By Reg Chapman

MINNEAPOLIS (WCCO) – A Minnesota man stuck in Afghanistan is looking for help to get home.

Qais was granted U.S. citizenship in 2020 after working with troops for seven years in his home country of Afghanistan.

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He went back to visit family and didn’t anticipate the country falling into the hands of the Taliban.

Credit: CBS

The evacuation of American citizens began on Aug. 15, and the next day, he and his wife welcomed a baby into the family.

Qais says he tried desperately to get to the airport in Kabul to get his family to safety.

“I was trying to make them understand that I got an email from the U.S. Embassy that all U.S. citizens needs to be in the airport with their family members because if your wife don’t have a visa or green card stuff you can take her with your U.S. passport,” Qais said.

Qais says his credentials meant nothing to Taliban fighters.

“They hit me like several times like three, four, five times they beat me. They had wood and they had guns like AK-47s so I got beat like several times,” Qais said.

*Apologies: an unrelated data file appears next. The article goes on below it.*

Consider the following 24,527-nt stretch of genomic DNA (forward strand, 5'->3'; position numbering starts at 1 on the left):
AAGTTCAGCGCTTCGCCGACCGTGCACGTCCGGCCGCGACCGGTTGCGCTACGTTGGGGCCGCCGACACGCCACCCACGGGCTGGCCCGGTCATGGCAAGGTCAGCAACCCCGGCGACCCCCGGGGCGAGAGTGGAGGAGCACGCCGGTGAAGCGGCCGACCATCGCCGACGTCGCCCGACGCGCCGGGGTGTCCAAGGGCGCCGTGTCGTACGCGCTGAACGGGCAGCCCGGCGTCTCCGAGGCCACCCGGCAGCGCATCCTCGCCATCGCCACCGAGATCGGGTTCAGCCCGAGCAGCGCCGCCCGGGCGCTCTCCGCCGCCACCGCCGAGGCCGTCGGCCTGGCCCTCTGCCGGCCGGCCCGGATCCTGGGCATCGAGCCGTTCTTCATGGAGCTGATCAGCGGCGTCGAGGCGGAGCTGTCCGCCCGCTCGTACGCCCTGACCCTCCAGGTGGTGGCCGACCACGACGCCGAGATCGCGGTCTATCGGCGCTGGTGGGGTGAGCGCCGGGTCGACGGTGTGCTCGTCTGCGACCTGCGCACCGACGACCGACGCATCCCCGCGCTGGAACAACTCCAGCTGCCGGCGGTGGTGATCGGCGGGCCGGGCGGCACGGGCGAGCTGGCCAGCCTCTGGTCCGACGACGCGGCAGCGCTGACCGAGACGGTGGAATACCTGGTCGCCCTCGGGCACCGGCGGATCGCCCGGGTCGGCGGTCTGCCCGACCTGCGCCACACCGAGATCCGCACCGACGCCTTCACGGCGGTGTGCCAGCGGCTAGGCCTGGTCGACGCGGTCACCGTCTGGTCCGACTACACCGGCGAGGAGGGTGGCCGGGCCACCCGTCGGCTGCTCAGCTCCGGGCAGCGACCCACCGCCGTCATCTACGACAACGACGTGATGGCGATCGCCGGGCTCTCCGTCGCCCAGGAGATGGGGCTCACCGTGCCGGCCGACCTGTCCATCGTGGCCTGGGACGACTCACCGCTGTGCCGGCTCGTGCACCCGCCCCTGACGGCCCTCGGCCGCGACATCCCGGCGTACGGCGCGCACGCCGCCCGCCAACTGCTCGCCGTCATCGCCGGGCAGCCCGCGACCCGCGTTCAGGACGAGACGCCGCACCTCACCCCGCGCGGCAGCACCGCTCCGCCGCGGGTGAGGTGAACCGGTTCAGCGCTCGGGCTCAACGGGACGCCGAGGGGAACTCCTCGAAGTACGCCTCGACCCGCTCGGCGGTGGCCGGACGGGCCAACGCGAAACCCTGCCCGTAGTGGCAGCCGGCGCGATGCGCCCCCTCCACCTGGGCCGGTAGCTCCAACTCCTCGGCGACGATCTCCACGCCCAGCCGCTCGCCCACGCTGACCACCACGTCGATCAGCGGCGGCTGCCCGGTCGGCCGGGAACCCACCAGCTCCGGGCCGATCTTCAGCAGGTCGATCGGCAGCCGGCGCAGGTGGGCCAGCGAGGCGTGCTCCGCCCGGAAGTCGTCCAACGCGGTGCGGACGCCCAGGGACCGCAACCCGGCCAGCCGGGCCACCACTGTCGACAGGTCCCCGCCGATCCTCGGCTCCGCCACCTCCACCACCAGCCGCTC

Qais kept trying. He even got close enough to American troops to show them his passport.

“One of them just called me like sir we cannot help you need to go to the AB gate so I told them like if I go to the AB gate is far away from me, a day before there was a bomb blast at the AB gate,” said Qais.

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Thirteen Americans service members died in that blast.

Qais says after that tragedy he became paralyzed with fear.

For more than a month, Sarah Lippert has been working to get her coworker out of Afghanistan.

“I am scared for his safety I am afraid for his family,” Lippert said.

Sarah Lippert says she’s gotten no response from her request for help.

Qais says he reached out to Sen. Klobuchar and Sen. Smith and did exactly what they told him to.

“I did all the requirements whatever they asked me – documents and other stuff – I already sent it to them and I haven’t heard anything yet,” Qais said.

He said as each day passes it gets more difficult to live under Taliban rule.

“Working with the U.S. Army against these people for seven years and then sitting in their environment and their government is really tough,” Qais said. “It’s very scary to be honest.”

“I hope our administration hears his story. I hope people who are in power to bring him home hear this and know he is important and it’s important to continue to bring our U.S. citizens home,” Lippert said.

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Congresswoman Ilhan Omar’s office reached out to Qais’ friends late Thursday afternoon to tell them they’re hopeful he will be evacuated soon because he is a U.S. citizen.

Reg Chapman